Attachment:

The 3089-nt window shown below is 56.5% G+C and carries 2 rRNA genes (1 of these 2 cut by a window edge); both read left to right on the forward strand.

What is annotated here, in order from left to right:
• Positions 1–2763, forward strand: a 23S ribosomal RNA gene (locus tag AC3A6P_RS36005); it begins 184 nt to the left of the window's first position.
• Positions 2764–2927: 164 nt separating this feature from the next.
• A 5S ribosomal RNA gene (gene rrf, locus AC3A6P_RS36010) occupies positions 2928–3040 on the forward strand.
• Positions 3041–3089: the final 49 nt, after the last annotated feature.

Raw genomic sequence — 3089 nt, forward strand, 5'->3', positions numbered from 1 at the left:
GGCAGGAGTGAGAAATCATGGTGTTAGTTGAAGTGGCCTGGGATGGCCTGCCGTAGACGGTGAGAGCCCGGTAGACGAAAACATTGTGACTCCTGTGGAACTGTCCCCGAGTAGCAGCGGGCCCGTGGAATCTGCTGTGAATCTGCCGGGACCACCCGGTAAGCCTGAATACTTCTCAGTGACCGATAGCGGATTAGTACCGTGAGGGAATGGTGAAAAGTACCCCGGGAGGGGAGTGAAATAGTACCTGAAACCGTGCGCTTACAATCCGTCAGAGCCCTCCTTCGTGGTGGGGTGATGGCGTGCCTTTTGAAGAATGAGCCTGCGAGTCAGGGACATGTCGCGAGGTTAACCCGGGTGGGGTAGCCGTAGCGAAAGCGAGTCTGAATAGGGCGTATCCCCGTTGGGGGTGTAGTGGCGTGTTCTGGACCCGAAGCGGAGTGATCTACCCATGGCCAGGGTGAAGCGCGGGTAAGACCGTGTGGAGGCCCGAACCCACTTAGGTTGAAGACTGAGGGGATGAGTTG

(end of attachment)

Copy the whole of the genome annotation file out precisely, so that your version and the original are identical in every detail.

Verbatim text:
The 3089-nt window shown below is 56.5% G+C and carries 2 rRNA genes (1 of these 2 cut by a window edge); both read left to right on the forward strand.

What is annotated here, in order from left to right:
• Positions 1–2763, forward strand: a 23S ribosomal RNA gene (locus tag AC3A6P_RS36005); it begins 184 nt to the left of the window's first position.
• Positions 2764–2927: 164 nt separating this feature from the next.
• A 5S ribosomal RNA gene (gene rrf, locus AC3A6P_RS36010) occupies positions 2928–3040 on the forward strand.
• Positions 3041–3089: the final 49 nt, after the last annotated feature.

Raw genomic sequence — 3089 nt, forward strand, 5'->3', positions numbered from 1 at the left:
GGCAGGAGTGAGAAATCATGGTGTTAGTTGAAGTGGCCTGGGATGGCCTGCCGTAGACGGTGAGAGCCCGGTAGACGAAAACATTGTGACTCCTGTGGAACTGTCCCCGAGTAGCAGCGGGCCCGTGGAATCTGCTGTGAATCTGCCGGGACCACCCGGTAAGCCTGAATACTTCTCAGTGACCGATAGCGGATTAGTACCGTGAGGGAATGGTGAAAAGTACCCCGGGAGGGGAGTGAAATAGTACCTGAAACCGTGCGCTTACAATCCGTCAGAGCCCTCCTTCGTGGTGGGGTGATGGCGTGCCTTTTGAAGAATGAGCCTGCGAGTCAGGGACATGTCGCGAGGTTAACCCGGGTGGGGTAGCCGTAGCGAAAGCGAGTCTGAATAGGGCGTATCCCCGTTGGGGGTGTAGTGGCGTGTTCTGGACCCGAAGCGGAGTGATCTACCCATGGCCAGGGTGAAGCGCGGGTAAGACCGTGTGGAGGCCCGAACCCACTTAGGTTGAAGACTGAGGGGATGAGTTG